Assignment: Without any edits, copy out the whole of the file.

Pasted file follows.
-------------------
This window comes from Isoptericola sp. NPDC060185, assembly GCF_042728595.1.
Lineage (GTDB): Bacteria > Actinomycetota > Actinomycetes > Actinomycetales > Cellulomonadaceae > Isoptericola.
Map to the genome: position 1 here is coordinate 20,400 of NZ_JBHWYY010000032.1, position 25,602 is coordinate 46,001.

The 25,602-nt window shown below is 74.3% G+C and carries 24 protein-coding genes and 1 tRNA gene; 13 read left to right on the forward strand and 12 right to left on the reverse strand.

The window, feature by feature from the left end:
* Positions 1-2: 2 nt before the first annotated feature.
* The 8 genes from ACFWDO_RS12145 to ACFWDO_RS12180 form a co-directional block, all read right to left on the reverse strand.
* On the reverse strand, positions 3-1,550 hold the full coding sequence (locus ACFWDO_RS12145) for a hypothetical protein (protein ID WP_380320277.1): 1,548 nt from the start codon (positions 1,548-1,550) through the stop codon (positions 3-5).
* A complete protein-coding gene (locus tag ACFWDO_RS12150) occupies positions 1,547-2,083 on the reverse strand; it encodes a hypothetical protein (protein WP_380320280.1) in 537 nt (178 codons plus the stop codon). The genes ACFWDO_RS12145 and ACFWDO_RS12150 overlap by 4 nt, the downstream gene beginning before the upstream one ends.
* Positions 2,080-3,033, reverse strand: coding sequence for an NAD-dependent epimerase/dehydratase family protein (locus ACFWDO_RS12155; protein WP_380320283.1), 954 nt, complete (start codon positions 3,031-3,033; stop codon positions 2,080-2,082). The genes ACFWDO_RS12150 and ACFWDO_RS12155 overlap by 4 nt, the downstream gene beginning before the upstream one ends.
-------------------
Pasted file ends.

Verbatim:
This window comes from Isoptericola sp. NPDC060185, assembly GCF_042728595.1.
Lineage (GTDB): Bacteria > Actinomycetota > Actinomycetes > Actinomycetales > Cellulomonadaceae > Isoptericola.
Map to the genome: position 1 here is coordinate 20,400 of NZ_JBHWYY010000032.1, position 25,602 is coordinate 46,001.

The 25,602-nt window shown below is 74.3% G+C and carries 24 protein-coding genes and 1 tRNA gene; 13 read left to right on the forward strand and 12 right to left on the reverse strand.

The window, feature by feature from the left end:
* Positions 1-2: 2 nt before the first annotated feature.
* The 8 genes from ACFWDO_RS12145 to ACFWDO_RS12180 form a co-directional block, all read right to left on the reverse strand.
* On the reverse strand, positions 3-1,550 hold the full coding sequence (locus ACFWDO_RS12145) for a hypothetical protein (protein ID WP_380320277.1): 1,548 nt from the start codon (positions 1,548-1,550) through the stop codon (positions 3-5).
* A complete protein-coding gene (locus tag ACFWDO_RS12150) occupies positions 1,547-2,083 on the reverse strand; it encodes a hypothetical protein (protein WP_380320280.1) in 537 nt (178 codons plus the stop codon). The genes ACFWDO_RS12145 and ACFWDO_RS12150 overlap by 4 nt, the downstream gene beginning before the upstream one ends.
* Positions 2,080-3,033, reverse strand: coding sequence for an NAD-dependent epimerase/dehydratase family protein (locus ACFWDO_RS12155; protein WP_380320283.1), 954 nt, complete (start codon positions 3,031-3,033; stop codon positions 2,080-2,082). The genes ACFWDO_RS12150 and ACFWDO_RS12155 overlap by 4 nt, the downstream gene beginning before the upstream one ends.